My addiction was out of hand. Though I knew it was unhealthy, I indulged multiple times a day, couldn’t go 24 hours without withdrawal symptoms, and constantly made excuses for my habit.
My vice? Social Media. This tool – wonderful for networking, business, and ministry – was taking more from me that it was giving. It was stealing vast amounts of time and leaving me stressed and burnt out. I knew I wasn’t the only one with this problem (I could name plenty of people who were worse than me – one of my many excuses!) but I didn’t know what to do about it. I needed to use this tool – how was I to keep it in balance?
Then I heard about a friend who took a month off Facebook. Just the thought of such a sacrifice caused my typing fingers to start twitching nervously. That was a sure sign to me that my addiction was out of hand and needed to be addressed. So, I took the plunge and – without even saying goodbye – I gave up facebook for a month.
It was an incredible season, opening my eyes to all I was missing in real life when I let myself get sucked into the virtual, synthetic “Home” of my facebook page. Facebook seems designed to distract, to never let you finish a thought or task, with so many links on every page pulling you further and further into its time-sucking, mind numbing, stupor inducing grasp – Ahhhh! Taking a break helped me regain vision and balance in my online time.
Even as I realized the need to stop letting facebook use me, I was learning how to use social media to market my business, glean valuable information, and find mentors for everything from blog-building to mothering. In fact, since my fast, I’ve re-entered facebook, joined twitter, and am more committed to my online presence than ever. This presents the challenge of staying in control even as the opportunities to get sucked in and waste time have multiplied. It is a constant battle, requiring regular re-evaluation and lots of prayer, but I’m committed to the challenge of finding balance in this media-saturated world.
Here are some practical ways I manage the tool of social media…
I only visit my personal Facebook page three days a week. Do I miss stuff? Yes. Has it killed me? No. As fun and fascinating as facebook can be, I’ve never read anything I couldn’t live without or couldn’t have learned by calling a friend.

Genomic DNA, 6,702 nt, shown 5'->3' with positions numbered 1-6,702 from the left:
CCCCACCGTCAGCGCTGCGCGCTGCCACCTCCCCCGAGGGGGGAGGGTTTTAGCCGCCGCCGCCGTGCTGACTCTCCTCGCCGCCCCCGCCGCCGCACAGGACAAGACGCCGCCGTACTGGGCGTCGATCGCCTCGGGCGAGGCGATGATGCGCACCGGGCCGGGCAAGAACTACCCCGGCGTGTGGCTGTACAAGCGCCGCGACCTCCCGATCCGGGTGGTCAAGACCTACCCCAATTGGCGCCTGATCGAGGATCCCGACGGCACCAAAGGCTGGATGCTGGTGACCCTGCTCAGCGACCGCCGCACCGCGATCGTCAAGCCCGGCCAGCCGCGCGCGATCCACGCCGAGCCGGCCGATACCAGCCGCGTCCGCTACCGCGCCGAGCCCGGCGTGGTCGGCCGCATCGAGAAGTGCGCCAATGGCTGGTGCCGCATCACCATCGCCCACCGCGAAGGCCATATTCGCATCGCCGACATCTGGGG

I do the same thing with Twitter – every other day. Another incredible tool, another dangerous time-waster. I figure, if something is really good, it will make it to my feed eventually.
I read my favorite blogs through an RSS feed (essential for saving time) and constantly sift through the blogs I subscribe to, keeping to a lean list of the very best blogs for me to expose myself to in this season. (Lindsay taught me this)
At least once a week (usually on Sundays and lately, at least one weekday) I stay off the computer for the entire day. I schedule posts for my blog in advance, and let email go for a day. This gives my mind a chance to breath, refreshing and sharpening my vision for all areas of my life.
These simple boundaries have been very effective in keeping my online time balanced and productive. I’ve experienced much personal growth in the past year, due in large part to my online mentors and research. Also, my schedule has been freed up to invest in real life relationships. After, all, that’s what we’re really called, to, right? Besides the pivotal relationships of being a wife and mother, we need the honesty, accountability and fellowship of real-life friends. Face-to-face trumps facebook every time.
Just for a day – Track how much time you spend on facebook or your favorite forum or networking site. List 3 things you would rather have done with that time. Tape the list somewhere you can see it whenever you log on.
Do this test – scroll through your RSS, Twitter, or Facebook news feed and take a survey of all the the news that is actually relevant or of personal interest to you. Take it a step further and judge how much content actually enhanced your relationship with God or inspired your unique calling or passion.
This week - Choose one of your online friends that you have an email or phone number for (or live within driving distance to!) and make the effort to contact them on a more personal level. See what kind of fun and fellowship ensues!
Take a trip – go to a really popular blog in a niche you enjoy. Take the time to check out the links the author recommends. Compare the enjoyment and input you receive from purposeful reading to an hour of casual blog-hopping or browsing your facebook feed.
It is my desire that my computer time glorify God. It’s so easy to lose sight of that goal and slip into casual interaction and low quality input. I pray these tips can inspire you to use the internet wisely, to build up your home and deepen relationships.
What do you do to keep perspective, manage your time, and make the most of social media?